For months, I’d kept the existence of Toby’s daughter a secret from everyone but Jameson. Because Toby had asked me to—but not just because Toby had asked me to.

“I need to take care of this,” I said with a calm that I in no way felt.

“I assume my assistance is not required?” Grayson’s tone was cool, but I knew him. I knew he would take my declining help as evidence that I was treating him with kid gloves.

Hawthornes aren’t supposed to break, his voice whispered in my memory. Especially me.

I didn’t have the luxury right now of trying to convince Grayson Hawthorne that he wasn’t weak or broken or damaged to me. “I appreciate the offer,” I told him, “but I’ll be fine.”

The last thing Grayson needed was to see the girl at the gates.

As Oren drove me out there, my mind raced. What is she doing here? What does she want? I tried to prepare myself, but the moment I saw Toby’s daughter outside the gates, a wall of emotion crashed into me. Her amber hair blew in a gentle breeze. Even from behind, even wearing a threadbare white dress smudged with stains, this girl was luminescent.

She’s not supposed to be here. Toby had been clear: He couldn’t save me from the legacy Tobias Hawthorne had left behind, but he could save Eve. From the press. From the threats. From the poisoned tree, I thought, stepping out of the SUV.

Eve turned. She moved like a dancer, with equal parts grace and abandon, and the moment her eyes met mine, I stopped breathing.

I’d known that Eve was a dead ringer for Emily Laughlin.

I’d known that.

But seeing her was like looking up to see a tsunami bearing down. She had Emily’s strawberry-blond hair, Emily’s emerald eyes. The same heart-shaped face, the same lips and delicate dusting of freckles.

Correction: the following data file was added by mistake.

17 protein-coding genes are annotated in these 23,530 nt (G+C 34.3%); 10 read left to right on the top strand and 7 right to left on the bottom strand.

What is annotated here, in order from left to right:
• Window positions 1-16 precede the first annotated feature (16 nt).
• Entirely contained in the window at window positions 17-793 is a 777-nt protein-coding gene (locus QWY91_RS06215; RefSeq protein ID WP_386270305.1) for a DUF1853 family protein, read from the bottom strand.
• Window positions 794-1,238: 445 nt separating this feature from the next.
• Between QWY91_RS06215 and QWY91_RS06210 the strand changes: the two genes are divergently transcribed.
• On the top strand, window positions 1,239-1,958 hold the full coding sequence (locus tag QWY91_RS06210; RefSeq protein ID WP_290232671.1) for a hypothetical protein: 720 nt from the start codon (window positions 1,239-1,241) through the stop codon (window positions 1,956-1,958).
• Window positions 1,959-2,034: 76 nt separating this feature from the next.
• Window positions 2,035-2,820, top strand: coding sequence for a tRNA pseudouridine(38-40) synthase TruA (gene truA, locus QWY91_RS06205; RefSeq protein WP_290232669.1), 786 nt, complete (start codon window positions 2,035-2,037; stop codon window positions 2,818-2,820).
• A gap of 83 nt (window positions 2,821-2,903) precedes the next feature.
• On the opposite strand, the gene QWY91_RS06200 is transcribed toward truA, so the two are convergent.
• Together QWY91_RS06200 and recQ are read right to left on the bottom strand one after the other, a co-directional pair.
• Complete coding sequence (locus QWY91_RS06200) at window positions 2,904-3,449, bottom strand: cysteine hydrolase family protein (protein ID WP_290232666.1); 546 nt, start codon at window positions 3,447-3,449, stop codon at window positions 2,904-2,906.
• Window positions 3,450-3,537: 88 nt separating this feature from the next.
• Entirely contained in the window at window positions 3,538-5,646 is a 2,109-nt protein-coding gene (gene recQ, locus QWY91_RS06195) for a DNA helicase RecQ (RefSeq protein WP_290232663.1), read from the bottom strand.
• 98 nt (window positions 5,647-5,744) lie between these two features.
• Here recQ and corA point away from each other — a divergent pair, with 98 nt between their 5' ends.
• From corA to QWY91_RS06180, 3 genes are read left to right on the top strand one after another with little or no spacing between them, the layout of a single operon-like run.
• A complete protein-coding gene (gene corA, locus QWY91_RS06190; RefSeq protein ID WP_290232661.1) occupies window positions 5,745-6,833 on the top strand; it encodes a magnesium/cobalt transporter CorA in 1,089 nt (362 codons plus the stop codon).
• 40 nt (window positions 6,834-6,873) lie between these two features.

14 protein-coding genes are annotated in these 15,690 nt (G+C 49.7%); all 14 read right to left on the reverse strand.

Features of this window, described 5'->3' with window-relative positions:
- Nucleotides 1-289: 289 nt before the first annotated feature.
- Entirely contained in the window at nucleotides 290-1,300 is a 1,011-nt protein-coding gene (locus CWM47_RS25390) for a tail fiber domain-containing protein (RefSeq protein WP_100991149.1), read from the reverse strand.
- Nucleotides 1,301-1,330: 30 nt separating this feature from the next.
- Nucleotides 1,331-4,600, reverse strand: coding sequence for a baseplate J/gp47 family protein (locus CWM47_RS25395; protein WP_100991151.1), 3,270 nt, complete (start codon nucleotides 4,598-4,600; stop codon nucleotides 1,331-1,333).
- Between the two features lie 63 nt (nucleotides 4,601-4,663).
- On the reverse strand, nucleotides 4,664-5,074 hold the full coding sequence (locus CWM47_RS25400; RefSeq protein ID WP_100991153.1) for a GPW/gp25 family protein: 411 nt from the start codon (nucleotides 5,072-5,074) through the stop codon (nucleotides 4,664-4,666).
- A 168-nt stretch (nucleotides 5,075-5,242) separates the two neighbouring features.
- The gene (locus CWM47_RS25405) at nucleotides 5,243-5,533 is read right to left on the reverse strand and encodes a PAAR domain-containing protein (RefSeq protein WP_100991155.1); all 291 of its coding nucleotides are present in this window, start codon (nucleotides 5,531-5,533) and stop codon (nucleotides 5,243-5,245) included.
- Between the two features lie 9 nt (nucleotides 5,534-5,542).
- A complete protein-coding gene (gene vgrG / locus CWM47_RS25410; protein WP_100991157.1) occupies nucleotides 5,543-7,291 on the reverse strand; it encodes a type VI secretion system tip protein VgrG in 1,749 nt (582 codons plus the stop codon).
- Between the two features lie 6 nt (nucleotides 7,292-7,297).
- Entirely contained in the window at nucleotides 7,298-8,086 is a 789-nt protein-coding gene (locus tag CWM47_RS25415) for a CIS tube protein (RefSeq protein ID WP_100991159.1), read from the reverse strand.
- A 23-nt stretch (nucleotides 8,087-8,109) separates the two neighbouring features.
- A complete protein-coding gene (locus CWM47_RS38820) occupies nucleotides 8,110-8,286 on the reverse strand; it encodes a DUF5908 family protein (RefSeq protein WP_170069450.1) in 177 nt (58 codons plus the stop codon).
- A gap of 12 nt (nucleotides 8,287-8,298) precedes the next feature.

Seeing her would kill Grayson. It might hurt Jameson, but it would kill Grayson.

I have to get her out of here. That thought pounded through my head, but as I reached the gates, my instincts sent up another warning. I scanned the road.

“Let her in,” I told Oren. I didn’t see any paparazzi, but experience had taught me the dangers of telescopic lenses, and the last thing Jameson or Grayson needed was to see this girl’s face plastered all over every gossip site on the internet.

The gates opened. Eve took a step toward me. “You’re Avery.” She took a jagged breath. “I’m—”

“I know who you are.” The words came out harsher than I’d meant them to—and that was the exact moment I saw blood crusted on her temple. “Oh, hell.” I stepped closer. “Are you okay?”

“I’m fine.” Eve’s fingers wound tightly around the strap of her beat-up messenger bag. “Toby isn’t.”

No. My mind rebelled. My mom had loved Toby. He’d watched out for me once she was gone. He has to be okay. A breath trapped in my chest, I let Oren escort the two of us behind the SUV—away from prying eyes and ears.

“What happened to Toby?” I demanded urgently.

Eve pressed her lips together. “He told me that if anything happened to him, I should come to you. And, look, I’m not naive, okay? I know you probably don’t want me here.” She said those words like a person used to not being wanted. “But I didn’t have anywhere else to go.”

When I’d found out about Eve, I’d offered to bring her to Hawthorne House. Toby had vetoed that idea. He hadn’t wanted anyone to know about her. So why would he send her to me? Every muscle in my jaw and stomach tight, I forced myself to concentrate on the only thing that mattered.

“What happened to Toby?” I said again, my voice low and guttural.